the love that compels us to live Holy lives … 
It all starts with God’s desire that his people be holy, that we be holy,
    and that we witness through our lives to the Lord our God, who is holy.
And as we go through the laws laid out in today’s first reading,
    many of which echo the Ten Commandments,
    we see that holiness involves some rather mundane, everyday stuff:
    how you harvest your field, intentionally leaving good fruit for the poor and alien;
    how you are to pay your employees, so that they receive timely and just wages;
    how you are to treat the deaf and the blind,
        taking care that they are not abused or taken advantage of;
    how you are to speak of and treat your neighbor,
    so that love and justice would govern the ways we live and interact with one another.
All these dictates, and more, are commanded by God,
    bookended by declarations of God’s holiness, in vs. 2 and in vs. 18,
    and calling forth from us a holiness that is derivative of God’s,
        a holiness that is lived in relationship to others.
This should not surprise us that holiness is lived not in some spiritual abstract
    of prayer or theology or proper devotion,
    but rather in how one lives their everyday life.
Indeed, what Leviticus here describes resonates quite nicely
    with what our Confirmation Class described,
    a way of life that is selfless and oriented toward caring for others.

In today’s Gospel text,
    Jesus takes this orientation of care and selfless living to an even further degree.
I wish we had time to walk verse by verse through this Gospel,
    because it is just so full of rich, counter-intuitive direction for our lives,
    but we’d be here all day if I were to do that …
The whole “turn the other cheek” thing, for example, is not an invitation to abuse,
    but rather a non-violent way to stand up to and heap shame on your attacker,
    but 2000 years later we misread the cultural cues that are imbedded in this story,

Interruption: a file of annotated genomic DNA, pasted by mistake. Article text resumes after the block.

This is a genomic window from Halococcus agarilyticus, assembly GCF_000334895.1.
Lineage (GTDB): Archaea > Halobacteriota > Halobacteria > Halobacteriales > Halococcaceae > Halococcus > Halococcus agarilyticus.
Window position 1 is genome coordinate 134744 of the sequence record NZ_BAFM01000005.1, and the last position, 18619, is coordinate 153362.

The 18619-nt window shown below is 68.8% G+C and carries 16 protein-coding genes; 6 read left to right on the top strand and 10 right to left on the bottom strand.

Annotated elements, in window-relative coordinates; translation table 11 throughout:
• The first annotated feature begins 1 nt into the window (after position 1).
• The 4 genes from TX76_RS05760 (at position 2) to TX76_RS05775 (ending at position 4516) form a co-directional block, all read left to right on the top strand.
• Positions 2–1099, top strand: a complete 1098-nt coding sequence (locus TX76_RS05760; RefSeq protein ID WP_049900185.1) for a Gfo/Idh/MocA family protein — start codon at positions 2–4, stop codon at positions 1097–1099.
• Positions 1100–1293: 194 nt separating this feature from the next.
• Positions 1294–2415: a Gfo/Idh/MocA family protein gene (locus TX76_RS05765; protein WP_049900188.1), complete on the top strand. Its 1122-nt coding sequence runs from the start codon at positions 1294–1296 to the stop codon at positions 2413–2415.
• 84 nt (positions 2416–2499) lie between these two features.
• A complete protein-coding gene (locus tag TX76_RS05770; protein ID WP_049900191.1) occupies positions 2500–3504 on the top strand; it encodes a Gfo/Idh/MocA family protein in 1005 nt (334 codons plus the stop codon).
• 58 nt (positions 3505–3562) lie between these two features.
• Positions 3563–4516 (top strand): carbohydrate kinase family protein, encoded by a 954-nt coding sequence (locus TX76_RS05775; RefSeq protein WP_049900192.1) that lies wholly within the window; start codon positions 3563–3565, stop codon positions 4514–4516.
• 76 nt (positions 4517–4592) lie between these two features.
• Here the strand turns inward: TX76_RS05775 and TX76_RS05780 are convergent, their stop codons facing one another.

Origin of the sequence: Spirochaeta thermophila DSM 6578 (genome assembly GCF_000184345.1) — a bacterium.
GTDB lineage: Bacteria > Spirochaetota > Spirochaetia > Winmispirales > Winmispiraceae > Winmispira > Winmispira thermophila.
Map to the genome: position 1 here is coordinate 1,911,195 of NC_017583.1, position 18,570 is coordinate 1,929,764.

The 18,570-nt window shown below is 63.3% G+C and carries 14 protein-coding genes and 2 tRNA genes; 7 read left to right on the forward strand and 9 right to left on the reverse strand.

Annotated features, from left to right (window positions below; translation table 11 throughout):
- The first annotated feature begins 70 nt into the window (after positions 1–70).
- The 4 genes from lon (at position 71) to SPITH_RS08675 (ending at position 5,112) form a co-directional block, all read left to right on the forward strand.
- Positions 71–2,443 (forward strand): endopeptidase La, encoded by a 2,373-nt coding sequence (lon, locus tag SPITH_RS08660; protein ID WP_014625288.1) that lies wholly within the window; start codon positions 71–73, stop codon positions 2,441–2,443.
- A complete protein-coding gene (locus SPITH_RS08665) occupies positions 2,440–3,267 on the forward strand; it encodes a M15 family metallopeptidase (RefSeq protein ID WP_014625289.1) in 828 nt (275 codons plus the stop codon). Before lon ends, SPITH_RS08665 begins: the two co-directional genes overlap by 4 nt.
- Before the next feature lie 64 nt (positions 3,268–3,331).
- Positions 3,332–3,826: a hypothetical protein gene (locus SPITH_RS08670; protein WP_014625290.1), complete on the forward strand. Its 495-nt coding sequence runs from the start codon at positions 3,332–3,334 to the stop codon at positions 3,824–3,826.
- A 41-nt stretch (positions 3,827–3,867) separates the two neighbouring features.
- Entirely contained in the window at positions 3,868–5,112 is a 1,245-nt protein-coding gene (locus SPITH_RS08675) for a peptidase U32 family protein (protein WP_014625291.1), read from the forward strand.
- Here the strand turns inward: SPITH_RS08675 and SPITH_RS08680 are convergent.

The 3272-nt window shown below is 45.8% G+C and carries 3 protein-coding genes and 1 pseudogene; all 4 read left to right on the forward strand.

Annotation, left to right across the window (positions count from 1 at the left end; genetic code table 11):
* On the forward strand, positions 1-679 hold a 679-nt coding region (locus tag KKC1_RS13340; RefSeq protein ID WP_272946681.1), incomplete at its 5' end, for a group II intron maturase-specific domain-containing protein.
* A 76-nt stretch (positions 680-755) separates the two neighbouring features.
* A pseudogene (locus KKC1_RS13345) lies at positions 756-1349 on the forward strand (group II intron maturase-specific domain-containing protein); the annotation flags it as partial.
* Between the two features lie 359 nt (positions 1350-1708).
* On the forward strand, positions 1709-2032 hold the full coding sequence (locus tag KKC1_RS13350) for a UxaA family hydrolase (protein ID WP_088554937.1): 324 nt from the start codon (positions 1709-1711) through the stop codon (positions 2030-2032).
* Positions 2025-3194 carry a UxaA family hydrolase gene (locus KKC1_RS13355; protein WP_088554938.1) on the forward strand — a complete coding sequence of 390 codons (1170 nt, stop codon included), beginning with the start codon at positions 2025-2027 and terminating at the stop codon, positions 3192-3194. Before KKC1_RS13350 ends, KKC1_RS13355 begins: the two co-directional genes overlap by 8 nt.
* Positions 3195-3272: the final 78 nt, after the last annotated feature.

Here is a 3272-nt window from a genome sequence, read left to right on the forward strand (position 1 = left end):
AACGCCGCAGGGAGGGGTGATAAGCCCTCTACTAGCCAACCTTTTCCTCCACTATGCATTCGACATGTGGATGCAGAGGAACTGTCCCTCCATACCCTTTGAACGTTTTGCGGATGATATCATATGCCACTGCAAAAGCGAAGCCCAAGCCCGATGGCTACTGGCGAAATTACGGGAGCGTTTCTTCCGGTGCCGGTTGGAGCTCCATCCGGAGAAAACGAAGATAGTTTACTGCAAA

and sadly we misread these verses as if they were an invitation to abuse …
        which is not the case!
These words of “turning the other cheek” were spoken in love,
    a nonviolent response to violence,
    as a call to live in love, even toward our attackers, even toward our enemies,
        even toward our persecutors.
Now, not many of us today have attackers, enemies, or persecutors,
    and so it is hard for us to grasp the depth of what Jesus here is saying.
But the earliest of Christians who first heard Matthew’s Gospel
    in the generations following Jesus’ death and resurrection,
    were attacked and persecuted by the religious and civil authorities,
        and for them these words came as a life or death challenge …
    and many of them lived up to that challenge,
    responding to the attacks of their enemies with love and prayer,
        rather than seeking to use force or the structures of power to their advantage.
And so, love not only those who love you,
    but also love those who don’t love you, those who might hate you,
    and those who you don’t even know.
And greet not only those who greet you,
    but greet with love also the stranger, the outsider, the other.
“Be perfect,” Jesus says, “as your heavenly Father is perfect.”
How do we be perfect? Jesus says it right here:
    By caring for and loving others, despite what they do or fail to do for us.

And so, back to our Confirmation Class.
They understand that the good life, the Godly life, is about caring for others,
    living selflessly, and loving our neighbors and enemies.
And in our Confirmation Class lessons, and in sermons such as this one today,
    they’ll come to understand that such a way of life resonates with Scripture,
    that such a life resonates with how the church calls us to live.
But still … they’ll say that church is boring and irrelevant,